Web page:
Nachtjägerstaffel Norwegen, 1944/45
by Bjørn Jacobsen
The German Night Fighter Squadron “Norwegen” was born in November 1943 as part of
the 13 (Z) ./JG5 in Kirkenes (North Norway) when three Bf110G-4 night fighters were
added to the Geschwader.
The Geschwader operated from Kirkenes and from Petsamo and Nautsi in Finland.
In 1944 the squadron moved to Lista in South Norway and in November 1944, they were
officially named Nachtjägerstaffel Norwegen.
When established in South Norway, the Night Fighter Squadron had the following aircrafts:
He 219 A-0 W.Nr. 21090 B4+AA
Ju 88 G-6 W.Nr. 360176
Ju 88 G-1 W.Nr. 712249
Ju 88 G-1 W.Nr. 710865 B4+DA
Bf 110 G-4 W.Nr. 720058
Bf 110 G-4 W.Nr. 740049
Bf 110 G-4/R3 W.Nr. 110069
Bf 110 G-4/R3 W.Nr. 110087 B4+KA
Bf 110 G-4/R3 W.Nr. 110085
Bf 110 G-4/R8 W.Nr. 180378
The squadron was tasked to intercept
enemy aircraft over the North Sea and
the South of Norway and had the following
December 31st 1944: One Short Stirling
bomber near Lista.
February 22nd 1945: One Hallifax bomber
February 25th1945: One Hallifax and one
March 30th1945: Three Stirlings bombers .
Three of the squadrons Ju88 were shot
down during this period (over Tynset,
Krageø and Amdal)
In March the 4./NJG3 moved to Kjevik,
not far from Lista, and when the war ended
on May 8th The squadron had seven aircraft at Kjevik airport (five Ju-88 and two Bf 110. The He 219 was on loan to Denmark at that time).
On the 7th May, all of the aircraft were
ordered to fly to Kurland for evacuating
wounded German soldiers who were
encircled by Soviet troops.
The squadron pilots refused to obey this
absurd order, but under serious threats
from SS soldiers they had no choice, but
to take off.
Three aircraft were left at Kjevik (two Bf 110
and one Ju 88), while the rest (four Ju 88)
took off at dawn on May 8th.
None of them flew to Kurland. One landed
in Sweden, the others flew to Germany
The plan is to build one of each of the squadron’s aircrafts:
Ju 88 G-6 (B4+FA) which left Kjevik at dawn on May 8th and landed near Frankfurt where the
crew surrendered to the US Forces
Bf 110 G-4 (B4+KA) which remained at Kjevik airport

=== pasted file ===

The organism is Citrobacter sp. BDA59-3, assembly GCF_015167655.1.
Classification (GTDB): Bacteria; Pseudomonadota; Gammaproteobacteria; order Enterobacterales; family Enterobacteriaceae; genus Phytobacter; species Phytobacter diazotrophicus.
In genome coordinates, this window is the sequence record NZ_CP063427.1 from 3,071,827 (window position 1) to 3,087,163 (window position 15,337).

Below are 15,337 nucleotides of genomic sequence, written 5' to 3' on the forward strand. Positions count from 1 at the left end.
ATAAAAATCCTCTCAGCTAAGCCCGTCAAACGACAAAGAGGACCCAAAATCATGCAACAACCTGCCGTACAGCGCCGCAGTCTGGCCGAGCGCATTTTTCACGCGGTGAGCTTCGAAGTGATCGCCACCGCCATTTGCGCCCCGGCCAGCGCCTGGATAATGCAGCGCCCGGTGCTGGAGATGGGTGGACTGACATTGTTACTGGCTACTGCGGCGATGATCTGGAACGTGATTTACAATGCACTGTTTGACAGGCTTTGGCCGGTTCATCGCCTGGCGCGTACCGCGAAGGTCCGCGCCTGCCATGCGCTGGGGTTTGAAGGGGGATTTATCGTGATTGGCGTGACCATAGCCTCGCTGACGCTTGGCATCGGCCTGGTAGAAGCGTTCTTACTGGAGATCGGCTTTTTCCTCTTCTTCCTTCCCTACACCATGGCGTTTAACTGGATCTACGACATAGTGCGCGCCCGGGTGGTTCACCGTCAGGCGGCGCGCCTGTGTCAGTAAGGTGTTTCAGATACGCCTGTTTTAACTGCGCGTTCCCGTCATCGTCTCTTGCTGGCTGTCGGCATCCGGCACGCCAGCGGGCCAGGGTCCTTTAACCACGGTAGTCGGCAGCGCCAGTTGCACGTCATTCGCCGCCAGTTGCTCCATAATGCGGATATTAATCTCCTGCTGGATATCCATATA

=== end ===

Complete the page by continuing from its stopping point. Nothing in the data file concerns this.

He 219A-0 (B4+AA) which was in Denmark (Copenhagen) on the war's final days.
Junkers Ju 88 G-6 B4+FA (W.Nr. 621197)
This was one of the planes that took off from Kjevik at dawn on May 8th. They defied the order to fly to Kurland and set instead course for to Germany. They managed to get all the way down to the Mannheim Sandhof (near Frankfurt) where they landed and surrendered to the US Forces
The Junkers Ju-88 was arguably the most versatile German aircraft during WWII. It was originally designed as a three-seat high-speed bomber in 1936 and developed continuously throughout the war to a true multi-role aircraft.
A top speed that matched most enemy fighters, great maneuverability and powerful armament provided the basis for a number of very successful versions (dive-bomber, fighter-bomber, attack-bomber, tank-killer, torpedo-bomber and night fighters to name a few) .
The G-Series of Ju-88 was one of the war's best night fighters and created major problems for the British night bombers.
It had a new fuselage to accommodate the “Schräge Musik” cannons, the FuG radar equipment and extra fuel. The vertical stabilizer / rudder were replaced with the larger Ju 188 tail to give the plane more stability. It was all built more than 2.700 Ju-88 night fighters.
Type: There seat night fighter
Engines: BMW 801G, 1730Hk
Armament: 6 x 20mm MK151 cannon and
one 13mm machine gun
Speed: 580km/h (360m.p.h) at sea level.
640km/h (398m.p.h) at 10,000 m altitude
Radar: FuG 220 and FuG 350 NaxosZ
The cockpit is finished with a lot of Photo Etch.
The aircraft had a crew of three: Pilot, radar operator
The entrance to the cockpit was from the underside
of the aircraft.
Cockpit is installed in the fuselage.
It is easy to see that the tail section is from the much largerJu188
I want the propellers to spin freely without being connected to an electric motor. A spinning propeller always gives a nice effect when I photograph the models. This is how I do it:
I glue a brass tube in the engine and a brass rod (which fits in the tube) to the spinner. By blowing at the propeller with a fan (hairdryer), the propeller spins at full throttle, as shown on the nacelle to the right. With the right lubrication, it spins by the lightest wind
Wheels and Landing Gear
Wheel well and landing gear are painted in
RLM 02 (light gray) with splashes dirt from
The landing gear is from Scale Aircraft
Conversions which is more accurate than the
gear from Dragon kit.
The hubs are black and the tires got a flat
pressure part (to the ground) thanks to an old iron.
The brake cables are wires from a lamp cord.